Airbus: 'The Time Is Right' To Open Alabama Plant
LINDA WERTHEIMER, HOST:
Jobs and the economy are big issues in this election. And from Alabama, we have a story of jobs coming from overseas to the U.S. European aircraft manufacturer Airbus is making a bold move into North America to compete in the largest market in the world for passenger jets.
RENEE MONTAGNE, HOST:
The firm will build its first U.S. assembly plant on the Gulf Coast in Mobile, Alabama. NPR's Debbie Elliott reports the region has been working for years to attract Airbus.
DEBBIE ELLIOTT, BYLINE: The event declaring Mobile as the first U.S. site for Airbus was more like an early Fourth of July celebration than an industrial announcement.
(SOUNDBITE OF SONG, "JET AIRLINER")
STEVE MILLER: (Singing) Oh, oh big ol' jet airliner...
ELLIOTT: Music blared in a giant convention hall decked in red, white and blue while the crowd waved little American flags.
Airbus CEO Fabrice Bregier explained why Mobile would be the firm's new American home.
FABRICE BREGIER: The town is right, the talent is right and the time is right.
ELLIOTT: And if anyone needed clarification that Airbus was planting a foot on American soil, a short patriotic film drove the point home.
(SOUNDBITE OF FILM)
UNIDENTIFIED WOMAN: This is a story. A story about people. A story about people from an American town...
ELLIOTT: Officials in Mobile have courted Airbus for nearly eight years. But their hopes appeared dashed last year when the European firm lost out to rival Boeing, in a bidding war for a lucrative Air Force contract. Yesterday, you could feel that cloud lift as politicians, like Mobile Mayor Sam Jones, took to the stage to welcome the $600 million investment that will bring a thousand jobs.
MAYOR SAM JONES: As Airbus lands here, we're now prepared to take off.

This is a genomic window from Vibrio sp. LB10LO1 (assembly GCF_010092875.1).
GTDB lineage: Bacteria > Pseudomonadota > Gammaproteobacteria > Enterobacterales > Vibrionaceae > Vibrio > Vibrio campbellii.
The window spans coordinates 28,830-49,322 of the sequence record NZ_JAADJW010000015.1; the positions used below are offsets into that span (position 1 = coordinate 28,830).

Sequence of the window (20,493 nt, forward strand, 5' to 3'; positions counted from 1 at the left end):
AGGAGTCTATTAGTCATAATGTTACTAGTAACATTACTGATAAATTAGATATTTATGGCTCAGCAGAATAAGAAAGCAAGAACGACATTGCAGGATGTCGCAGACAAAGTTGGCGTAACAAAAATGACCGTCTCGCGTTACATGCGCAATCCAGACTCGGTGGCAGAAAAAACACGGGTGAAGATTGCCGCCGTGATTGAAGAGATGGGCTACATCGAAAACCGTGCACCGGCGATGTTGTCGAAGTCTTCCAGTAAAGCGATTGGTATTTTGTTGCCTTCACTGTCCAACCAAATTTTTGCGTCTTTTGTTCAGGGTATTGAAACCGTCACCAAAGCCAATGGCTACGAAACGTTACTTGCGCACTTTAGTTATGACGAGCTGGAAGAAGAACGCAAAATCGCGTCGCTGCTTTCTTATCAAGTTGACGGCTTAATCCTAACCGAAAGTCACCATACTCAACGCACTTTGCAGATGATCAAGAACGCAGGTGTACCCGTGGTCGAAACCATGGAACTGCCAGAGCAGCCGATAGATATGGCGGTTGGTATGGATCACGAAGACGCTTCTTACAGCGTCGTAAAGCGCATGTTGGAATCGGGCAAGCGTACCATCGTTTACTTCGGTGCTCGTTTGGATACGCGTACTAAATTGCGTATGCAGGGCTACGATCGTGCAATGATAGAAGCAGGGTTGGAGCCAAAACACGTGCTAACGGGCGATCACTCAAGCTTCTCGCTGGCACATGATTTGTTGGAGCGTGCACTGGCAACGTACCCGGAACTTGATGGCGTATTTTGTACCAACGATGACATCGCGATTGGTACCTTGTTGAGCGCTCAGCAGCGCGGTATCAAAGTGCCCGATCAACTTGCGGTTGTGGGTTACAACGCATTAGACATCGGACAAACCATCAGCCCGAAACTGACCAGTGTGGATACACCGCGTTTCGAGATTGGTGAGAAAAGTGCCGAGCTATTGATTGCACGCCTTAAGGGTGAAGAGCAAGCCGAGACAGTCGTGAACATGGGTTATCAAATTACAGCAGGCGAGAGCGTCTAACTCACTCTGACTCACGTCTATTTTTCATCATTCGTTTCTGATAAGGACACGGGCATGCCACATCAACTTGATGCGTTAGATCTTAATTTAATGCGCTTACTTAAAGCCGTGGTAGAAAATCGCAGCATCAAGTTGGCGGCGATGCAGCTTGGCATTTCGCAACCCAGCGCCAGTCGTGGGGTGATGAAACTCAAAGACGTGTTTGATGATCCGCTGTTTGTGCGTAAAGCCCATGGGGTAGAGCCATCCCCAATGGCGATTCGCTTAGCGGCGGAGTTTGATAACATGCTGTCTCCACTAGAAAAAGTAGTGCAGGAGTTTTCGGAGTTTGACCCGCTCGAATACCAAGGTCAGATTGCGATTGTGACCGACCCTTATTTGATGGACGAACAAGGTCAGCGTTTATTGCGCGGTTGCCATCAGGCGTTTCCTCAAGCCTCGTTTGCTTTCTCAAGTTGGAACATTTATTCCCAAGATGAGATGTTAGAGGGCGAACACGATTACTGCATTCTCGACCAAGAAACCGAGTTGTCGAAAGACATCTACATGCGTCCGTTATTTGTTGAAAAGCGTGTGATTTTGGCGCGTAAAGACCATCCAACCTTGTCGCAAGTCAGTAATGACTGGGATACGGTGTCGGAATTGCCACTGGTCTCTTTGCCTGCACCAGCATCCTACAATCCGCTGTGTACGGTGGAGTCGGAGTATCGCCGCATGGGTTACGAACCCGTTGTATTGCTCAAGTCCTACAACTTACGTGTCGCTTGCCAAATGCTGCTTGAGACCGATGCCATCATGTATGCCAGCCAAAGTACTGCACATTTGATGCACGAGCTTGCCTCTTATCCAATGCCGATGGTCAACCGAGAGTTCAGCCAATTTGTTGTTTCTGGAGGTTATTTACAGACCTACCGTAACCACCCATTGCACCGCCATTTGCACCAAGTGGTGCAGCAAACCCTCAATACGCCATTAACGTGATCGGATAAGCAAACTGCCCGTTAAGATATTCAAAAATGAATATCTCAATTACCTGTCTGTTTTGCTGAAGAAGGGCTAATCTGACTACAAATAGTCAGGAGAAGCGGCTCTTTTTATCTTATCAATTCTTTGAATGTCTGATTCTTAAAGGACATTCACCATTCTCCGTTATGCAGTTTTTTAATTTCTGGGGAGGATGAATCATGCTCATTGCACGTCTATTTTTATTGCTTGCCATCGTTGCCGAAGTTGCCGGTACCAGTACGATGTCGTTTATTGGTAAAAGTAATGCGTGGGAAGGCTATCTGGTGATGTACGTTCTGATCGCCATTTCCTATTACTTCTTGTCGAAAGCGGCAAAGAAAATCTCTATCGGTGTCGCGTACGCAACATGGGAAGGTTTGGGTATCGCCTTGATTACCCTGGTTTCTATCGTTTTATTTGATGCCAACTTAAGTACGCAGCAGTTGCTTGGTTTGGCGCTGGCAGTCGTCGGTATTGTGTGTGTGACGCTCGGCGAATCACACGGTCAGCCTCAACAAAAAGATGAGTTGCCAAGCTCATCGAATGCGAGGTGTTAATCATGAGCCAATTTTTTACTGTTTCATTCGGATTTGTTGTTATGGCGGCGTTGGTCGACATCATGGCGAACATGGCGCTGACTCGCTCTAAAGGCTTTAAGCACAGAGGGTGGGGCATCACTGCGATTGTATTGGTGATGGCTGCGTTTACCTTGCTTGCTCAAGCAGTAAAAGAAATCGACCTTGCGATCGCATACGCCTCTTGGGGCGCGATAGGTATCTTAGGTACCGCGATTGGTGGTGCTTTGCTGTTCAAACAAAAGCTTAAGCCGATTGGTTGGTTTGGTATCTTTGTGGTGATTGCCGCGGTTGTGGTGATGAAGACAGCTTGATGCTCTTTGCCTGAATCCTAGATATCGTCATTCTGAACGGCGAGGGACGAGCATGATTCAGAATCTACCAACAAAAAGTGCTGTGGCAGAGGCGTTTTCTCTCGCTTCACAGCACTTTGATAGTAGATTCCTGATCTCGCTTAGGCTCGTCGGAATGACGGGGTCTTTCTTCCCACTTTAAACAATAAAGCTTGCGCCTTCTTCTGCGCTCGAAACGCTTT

ELLIOTT: The plant will be at the site of the old Brookley Air Force base, closed in the 1960s. Airbus will ship sections of its A320 family of single-aisle planes from Europe to the Port of Mobile. They'll be assembled at the Brookley site.
Alabama offered more than $100 million of incentives to sweeten the deal for Airbus, a practice it started nearly 20 years ago to lure German automaker Mercedes Benz to the low-labor cost state.
Republican Governor Robert Bentley said this is another opportunity to showcase the state's workforce.
GOVERNOR ROBERT BENTLEY: And when those planes take off, Alabama's pride and workmanship will soar right along with them.
ELLIOTT: The comment is a not so thinly-veiled swipe at Boeing supporters who disparaged Alabama during the Pentagon bidding war, and now say the new Airbus plant will cost American jobs. Republican U.S. Senator Jeff Sessions, of Mobile, says that's just wrong.
SENATOR JEFF SESSIONS: It makes jobs in America. It doesn't reduce jobs. It enriches our competitive foundation for aircraft production, and can only be good for the whole country, not just Mobile.
LOREN THOMPSON: When Airbus builds a plant in Mobile, it will also be building a political constituency.
ELLIOTT: Loren Thompson is a defense analyst with the Lexington Institute, a conservative think tank.
THOMPSON: A political base in the local congressional delegations from Alabama and Florida - maybe some other nearby states too - and that will become very valuable when it decides to compete for the next big military aircraft program.
ELLIOTT: Already Florida officials believe they can give Airbus a leg up. State lawmaker Doug Broxson represents a district nearby in the Florida Panhandle that includes a large military workforce.
STATE REPRESENTATIVE DOUG BROXSON: And those people not only work on our bases, they retire here. And they're educated, they're young, they're energetic. And we have a ready made ability to service what they're doing.
ELLIOTT: The first Airbus planes are expected to roll off the Alabama assembly line in 2016.
Debbie Elliott, NPR News.
(SOUNDBITE OF MUSIC)
MONTAGNE: You're listening to MORNING EDITION from NPR News.
NPR transcripts are created on a rush deadline by Verb8tm, Inc., an NPR contractor, and produced using a proprietary transcription process developed with NPR. This text may not be in its final form and may be updated or revised in the future. Accuracy and availability may vary. The authoritative record of NPR’s programming is the audio record.